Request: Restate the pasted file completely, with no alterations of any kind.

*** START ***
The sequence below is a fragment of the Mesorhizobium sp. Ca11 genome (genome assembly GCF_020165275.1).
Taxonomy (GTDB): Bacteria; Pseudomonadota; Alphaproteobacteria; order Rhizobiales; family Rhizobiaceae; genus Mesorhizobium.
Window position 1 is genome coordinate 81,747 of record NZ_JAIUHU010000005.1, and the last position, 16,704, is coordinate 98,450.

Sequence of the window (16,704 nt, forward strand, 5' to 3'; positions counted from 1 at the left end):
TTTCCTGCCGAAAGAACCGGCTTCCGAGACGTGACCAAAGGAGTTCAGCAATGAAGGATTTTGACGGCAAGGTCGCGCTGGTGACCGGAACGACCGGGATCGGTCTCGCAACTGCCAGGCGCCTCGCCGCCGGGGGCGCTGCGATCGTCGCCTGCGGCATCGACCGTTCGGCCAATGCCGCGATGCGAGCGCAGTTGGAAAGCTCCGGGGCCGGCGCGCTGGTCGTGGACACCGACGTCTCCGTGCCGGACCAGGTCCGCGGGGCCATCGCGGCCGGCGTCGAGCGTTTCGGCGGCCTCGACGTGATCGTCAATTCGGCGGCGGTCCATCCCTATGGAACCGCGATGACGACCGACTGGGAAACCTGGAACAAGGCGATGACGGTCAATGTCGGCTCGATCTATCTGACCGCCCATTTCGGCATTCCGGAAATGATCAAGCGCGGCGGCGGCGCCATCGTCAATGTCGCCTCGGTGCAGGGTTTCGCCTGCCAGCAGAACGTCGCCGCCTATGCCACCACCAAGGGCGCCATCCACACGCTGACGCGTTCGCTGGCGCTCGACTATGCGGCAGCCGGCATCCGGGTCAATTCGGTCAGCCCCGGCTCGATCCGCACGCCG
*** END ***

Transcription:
The sequence below is a fragment of the Mesorhizobium sp. Ca11 genome (genome assembly GCF_020165275.1).
Taxonomy (GTDB): Bacteria; Pseudomonadota; Alphaproteobacteria; order Rhizobiales; family Rhizobiaceae; genus Mesorhizobium.
Window position 1 is genome coordinate 81,747 of record NZ_JAIUHU010000005.1, and the last position, 16,704, is coordinate 98,450.

Sequence of the window (16,704 nt, forward strand, 5' to 3'; positions counted from 1 at the left end):
TTTCCTGCCGAAAGAACCGGCTTCCGAGACGTGACCAAAGGAGTTCAGCAATGAAGGATTTTGACGGCAAGGTCGCGCTGGTGACCGGAACGACCGGGATCGGTCTCGCAACTGCCAGGCGCCTCGCCGCCGGGGGCGCTGCGATCGTCGCCTGCGGCATCGACCGTTCGGCCAATGCCGCGATGCGAGCGCAGTTGGAAAGCTCCGGGGCCGGCGCGCTGGTCGTGGACACCGACGTCTCCGTGCCGGACCAGGTCCGCGGGGCCATCGCGGCCGGCGTCGAGCGTTTCGGCGGCCTCGACGTGATCGTCAATTCGGCGGCGGTCCATCCCTATGGAACCGCGATGACGACCGACTGGGAAACCTGGAACAAGGCGATGACGGTCAATGTCGGCTCGATCTATCTGACCGCCCATTTCGGCATTCCGGAAATGATCAAGCGCGGCGGCGGCGCCATCGTCAATGTCGCCTCGGTGCAGGGTTTCGCCTGCCAGCAGAACGTCGCCGCCTATGCCACCACCAAGGGCGCCATCCACACGCTGACGCGTTCGCTGGCGCTCGACTATGCGGCAGCCGGCATCCGGGTCAATTCGGTCAGCCCCGGCTCGATCCGCACGCCG